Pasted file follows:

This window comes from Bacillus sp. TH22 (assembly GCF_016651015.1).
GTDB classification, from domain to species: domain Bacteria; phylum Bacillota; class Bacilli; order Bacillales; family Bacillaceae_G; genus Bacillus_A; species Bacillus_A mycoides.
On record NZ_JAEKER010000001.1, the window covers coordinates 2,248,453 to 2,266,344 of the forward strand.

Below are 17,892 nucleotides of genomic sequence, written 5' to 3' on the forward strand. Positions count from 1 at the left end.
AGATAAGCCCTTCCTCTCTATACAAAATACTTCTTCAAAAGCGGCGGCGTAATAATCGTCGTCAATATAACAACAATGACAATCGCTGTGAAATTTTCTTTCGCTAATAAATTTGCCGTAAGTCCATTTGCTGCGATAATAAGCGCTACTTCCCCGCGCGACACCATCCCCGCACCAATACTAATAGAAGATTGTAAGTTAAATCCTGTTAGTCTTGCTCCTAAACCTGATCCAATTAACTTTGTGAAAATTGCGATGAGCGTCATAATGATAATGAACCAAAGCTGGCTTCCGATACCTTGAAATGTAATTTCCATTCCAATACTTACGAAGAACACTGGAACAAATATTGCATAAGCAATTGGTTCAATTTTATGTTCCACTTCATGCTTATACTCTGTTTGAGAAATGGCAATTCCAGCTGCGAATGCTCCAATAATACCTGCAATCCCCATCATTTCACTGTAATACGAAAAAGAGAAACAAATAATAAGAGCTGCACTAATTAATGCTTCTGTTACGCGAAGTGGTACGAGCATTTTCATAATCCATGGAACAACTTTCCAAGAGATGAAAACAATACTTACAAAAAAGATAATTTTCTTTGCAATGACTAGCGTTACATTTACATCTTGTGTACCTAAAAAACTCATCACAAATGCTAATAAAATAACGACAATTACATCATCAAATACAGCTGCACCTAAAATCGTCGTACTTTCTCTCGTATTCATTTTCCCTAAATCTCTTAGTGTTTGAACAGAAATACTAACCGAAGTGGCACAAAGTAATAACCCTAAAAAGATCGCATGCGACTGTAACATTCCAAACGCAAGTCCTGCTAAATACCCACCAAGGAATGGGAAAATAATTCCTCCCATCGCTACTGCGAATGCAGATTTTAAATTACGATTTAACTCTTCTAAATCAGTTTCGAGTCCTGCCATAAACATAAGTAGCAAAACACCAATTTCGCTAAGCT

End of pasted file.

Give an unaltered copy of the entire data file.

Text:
This window comes from Bacillus sp. TH22 (assembly GCF_016651015.1).
GTDB classification, from domain to species: domain Bacteria; phylum Bacillota; class Bacilli; order Bacillales; family Bacillaceae_G; genus Bacillus_A; species Bacillus_A mycoides.
On record NZ_JAEKER010000001.1, the window covers coordinates 2,248,453 to 2,266,344 of the forward strand.

Below are 17,892 nucleotides of genomic sequence, written 5' to 3' on the forward strand. Positions count from 1 at the left end.
AGATAAGCCCTTCCTCTCTATACAAAATACTTCTTCAAAAGCGGCGGCGTAATAATCGTCGTCAATATAACAACAATGACAATCGCTGTGAAATTTTCTTTCGCTAATAAATTTGCCGTAAGTCCATTTGCTGCGATAATAAGCGCTACTTCCCCGCGCGACACCATCCCCGCACCAATACTAATAGAAGATTGTAAGTTAAATCCTGTTAGTCTTGCTCCTAAACCTGATCCAATTAACTTTGTGAAAATTGCGATGAGCGTCATAATGATAATGAACCAAAGCTGGCTTCCGATACCTTGAAATGTAATTTCCATTCCAATACTTACGAAGAACACTGGAACAAATATTGCATAAGCAATTGGTTCAATTTTATGTTCCACTTCATGCTTATACTCTGTTTGAGAAATGGCAATTCCAGCTGCGAATGCTCCAATAATACCTGCAATCCCCATCATTTCACTGTAATACGAAAAAGAGAAACAAATAATAAGAGCTGCACTAATTAATGCTTCTGTTACGCGAAGTGGTACGAGCATTTTCATAATCCATGGAACAACTTTCCAAGAGATGAAAACAATACTTACAAAAAAGATAATTTTCTTTGCAATGACTAGCGTTACATTTACATCTTGTGTACCTAAAAAACTCATCACAAATGCTAATAAAATAACGACAATTACATCATCAAATACAGCTGCACCTAAAATCGTCGTACTTTCTCTCGTATTCATTTTCCCTAAATCTCTTAGTGTTTGAACAGAAATACTAACCGAAGTGGCACAAAGTAATAACCCTAAAAAGATCGCATGCGACTGTAACATTCCAAACGCAAGTCCTGCTAAATACCCACCAAGGAATGGGAAAATAATTCCTCCCATCGCTACTGCGAATGCAGATTTTAAATTACGATTTAACTCTTCTAAATCAGTTTCGAGTCCTGCCATAAACATAAGTAGCAAAACACCAATTTCGCTAAGCT